Pakistan military to mediate amid protest stand-off

Supporters of Imran Khan, a cricketer turned politician, listen to his speech during an anti-government protest in Islamabad, Pakistan, on 28 August 2014 Protesters have been camped out in Islamabad for two weeks

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Pakistan's powerful army chief has stepped in to the political deadlock between the PM and two opposition figures leading huge anti-government rallies in the capital, Islamabad.

Cleric Tahir ul-Qadri told thousands of his followers that General Raheel Sharif had asked to be given a day in which to mediate.

His ally, cricketer-turned-politician Imran Khan, echoed his comments.

The two opposition figures want PM Nawaz Sharif to resign.

The move appears to mark a return to politics of the military, barely a year after Pakistan's first democratic transfer of power.

The BBC's Shahzeb Jillani says it is the first time in the current political crisis that the army chief has overtly taken a central role as a mediator.

Senior Pakistani politicians have denounced the move, with one constitutional expert called it "a moment of collective disgrace for all politicians across the political spectrum".

Our correspondent says the Pakistani military has a history of meddling in the country's politics. Many suspect the current crisis was encouraged by elements in the army to weaken the civilian government of Mr Sharif. Publicly, both the army and the government deny this.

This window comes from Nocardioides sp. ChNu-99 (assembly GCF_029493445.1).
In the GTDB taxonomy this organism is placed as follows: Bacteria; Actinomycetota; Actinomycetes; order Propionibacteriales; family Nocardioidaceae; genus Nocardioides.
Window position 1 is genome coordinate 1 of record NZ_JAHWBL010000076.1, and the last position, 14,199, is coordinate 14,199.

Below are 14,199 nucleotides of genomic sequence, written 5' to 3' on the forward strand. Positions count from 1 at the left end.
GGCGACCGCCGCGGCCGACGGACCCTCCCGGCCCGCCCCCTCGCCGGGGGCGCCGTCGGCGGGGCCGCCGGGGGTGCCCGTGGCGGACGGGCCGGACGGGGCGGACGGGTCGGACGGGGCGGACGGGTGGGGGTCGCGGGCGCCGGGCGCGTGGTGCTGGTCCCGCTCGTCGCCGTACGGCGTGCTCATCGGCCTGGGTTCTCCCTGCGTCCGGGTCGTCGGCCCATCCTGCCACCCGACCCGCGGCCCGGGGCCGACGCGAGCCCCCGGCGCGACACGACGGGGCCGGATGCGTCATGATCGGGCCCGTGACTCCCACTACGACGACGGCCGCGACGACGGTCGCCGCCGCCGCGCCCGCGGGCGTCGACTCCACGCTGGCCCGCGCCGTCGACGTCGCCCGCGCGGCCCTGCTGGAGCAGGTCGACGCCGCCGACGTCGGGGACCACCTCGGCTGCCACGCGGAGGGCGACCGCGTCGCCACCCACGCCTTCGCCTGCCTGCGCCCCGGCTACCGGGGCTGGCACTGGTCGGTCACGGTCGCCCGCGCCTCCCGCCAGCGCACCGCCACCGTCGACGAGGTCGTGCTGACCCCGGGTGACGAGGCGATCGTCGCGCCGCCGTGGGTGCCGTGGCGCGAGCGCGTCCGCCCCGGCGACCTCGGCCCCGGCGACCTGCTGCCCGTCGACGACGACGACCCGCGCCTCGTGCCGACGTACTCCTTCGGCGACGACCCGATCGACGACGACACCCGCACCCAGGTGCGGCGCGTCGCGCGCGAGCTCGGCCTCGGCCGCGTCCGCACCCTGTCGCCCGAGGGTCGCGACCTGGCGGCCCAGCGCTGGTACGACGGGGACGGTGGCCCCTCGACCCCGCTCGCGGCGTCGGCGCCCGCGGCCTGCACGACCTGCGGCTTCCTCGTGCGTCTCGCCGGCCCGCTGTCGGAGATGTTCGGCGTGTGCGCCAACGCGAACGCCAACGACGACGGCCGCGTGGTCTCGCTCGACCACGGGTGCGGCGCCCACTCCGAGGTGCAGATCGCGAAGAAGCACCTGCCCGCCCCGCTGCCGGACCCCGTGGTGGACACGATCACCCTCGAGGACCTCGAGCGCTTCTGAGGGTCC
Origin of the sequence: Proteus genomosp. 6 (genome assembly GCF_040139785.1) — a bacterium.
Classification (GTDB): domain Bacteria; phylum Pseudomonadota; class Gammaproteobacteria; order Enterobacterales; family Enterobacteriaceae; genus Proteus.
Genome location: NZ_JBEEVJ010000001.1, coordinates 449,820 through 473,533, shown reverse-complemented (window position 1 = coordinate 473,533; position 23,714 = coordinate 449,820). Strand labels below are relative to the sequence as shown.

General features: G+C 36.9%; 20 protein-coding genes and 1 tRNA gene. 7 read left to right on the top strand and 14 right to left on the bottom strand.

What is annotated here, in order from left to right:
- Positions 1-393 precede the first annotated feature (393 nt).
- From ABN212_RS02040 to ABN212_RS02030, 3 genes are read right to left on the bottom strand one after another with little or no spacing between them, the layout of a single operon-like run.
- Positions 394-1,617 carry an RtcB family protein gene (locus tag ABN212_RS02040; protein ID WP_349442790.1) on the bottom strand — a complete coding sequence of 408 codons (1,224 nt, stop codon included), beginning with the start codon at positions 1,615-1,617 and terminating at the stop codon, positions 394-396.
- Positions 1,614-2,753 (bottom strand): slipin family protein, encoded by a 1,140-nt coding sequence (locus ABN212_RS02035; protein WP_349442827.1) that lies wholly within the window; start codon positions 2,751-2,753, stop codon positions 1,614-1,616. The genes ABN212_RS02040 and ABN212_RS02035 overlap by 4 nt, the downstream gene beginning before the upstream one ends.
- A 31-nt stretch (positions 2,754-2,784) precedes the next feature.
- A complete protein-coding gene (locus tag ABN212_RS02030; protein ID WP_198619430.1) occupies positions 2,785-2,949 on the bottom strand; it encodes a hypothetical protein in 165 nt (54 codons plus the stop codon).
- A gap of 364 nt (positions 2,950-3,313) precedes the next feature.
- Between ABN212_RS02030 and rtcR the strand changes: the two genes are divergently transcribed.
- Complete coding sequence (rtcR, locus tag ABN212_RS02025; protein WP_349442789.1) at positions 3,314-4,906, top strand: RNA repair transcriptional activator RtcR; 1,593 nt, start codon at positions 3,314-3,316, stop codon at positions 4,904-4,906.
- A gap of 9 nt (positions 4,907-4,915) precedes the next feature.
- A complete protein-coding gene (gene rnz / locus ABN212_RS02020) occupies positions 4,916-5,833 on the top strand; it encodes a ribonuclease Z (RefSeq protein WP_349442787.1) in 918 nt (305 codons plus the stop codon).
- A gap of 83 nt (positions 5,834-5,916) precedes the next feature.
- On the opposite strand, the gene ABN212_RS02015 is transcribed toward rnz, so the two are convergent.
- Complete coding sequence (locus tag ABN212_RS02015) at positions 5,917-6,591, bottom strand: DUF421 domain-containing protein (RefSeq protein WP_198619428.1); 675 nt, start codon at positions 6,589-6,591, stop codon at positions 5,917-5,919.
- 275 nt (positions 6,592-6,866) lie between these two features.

'24 hours'

It was not immediately clear who made the initial request for the army chief to mediate the impasse, says the BBC's M Ilyas Khan in Islamabad.

Mr Sharif said he had received a call from an army official asking whether he would accept a request from the two opposition figures for the army chief's mediation.

Mr Qadri denied this, saying instead that the request was made by Mr Sharif himself.

Protesters led by Mr Qadri and Mr Khan have been demonstrating in Islamabad for two weeks, after travelling from Lahore.

Both protest leaders want a change of government, with Mr Khan claiming that last year's general elections, which brought Mr Sharif to power, were fraudulent.

Imran Khan and Tahirul Qadri Imran Khan (L) and Tahirul Qadri (R) say only a change of government will end their protest

Mr Qadri wants Mr Sharif to face charges over the deaths of 14 demonstrators near Lahore in June. On Thursday police named the prime minister as a suspect in the case, officials said.

But, say correspondents, it is not automatic that Mr Sharif will be arrested and appear in court, because this is only a preliminary investigation following the filing of a complaint.

Late on Thursday night, Mr Qadri told thousands of supporters that Gen Raheel had offered to mediate.

"The army chief has asked us to give him 24 hours to solve the crisis," he said.

"The army will compile and put together a package of our demands and make sure they are implemented."

Mr Khan later confirmed the move, saying "the talks have already started".

The announcement came after Mr Sharif met the army chief earlier in the day for talks on the stand-off.

The protests have been peaceful so far, but thousands of people have been demonstrating in the capital's Red Zone, home to government buildings and embassies.

Satellite image showing the location of the high-security red zone in Islamabad, Pakistan

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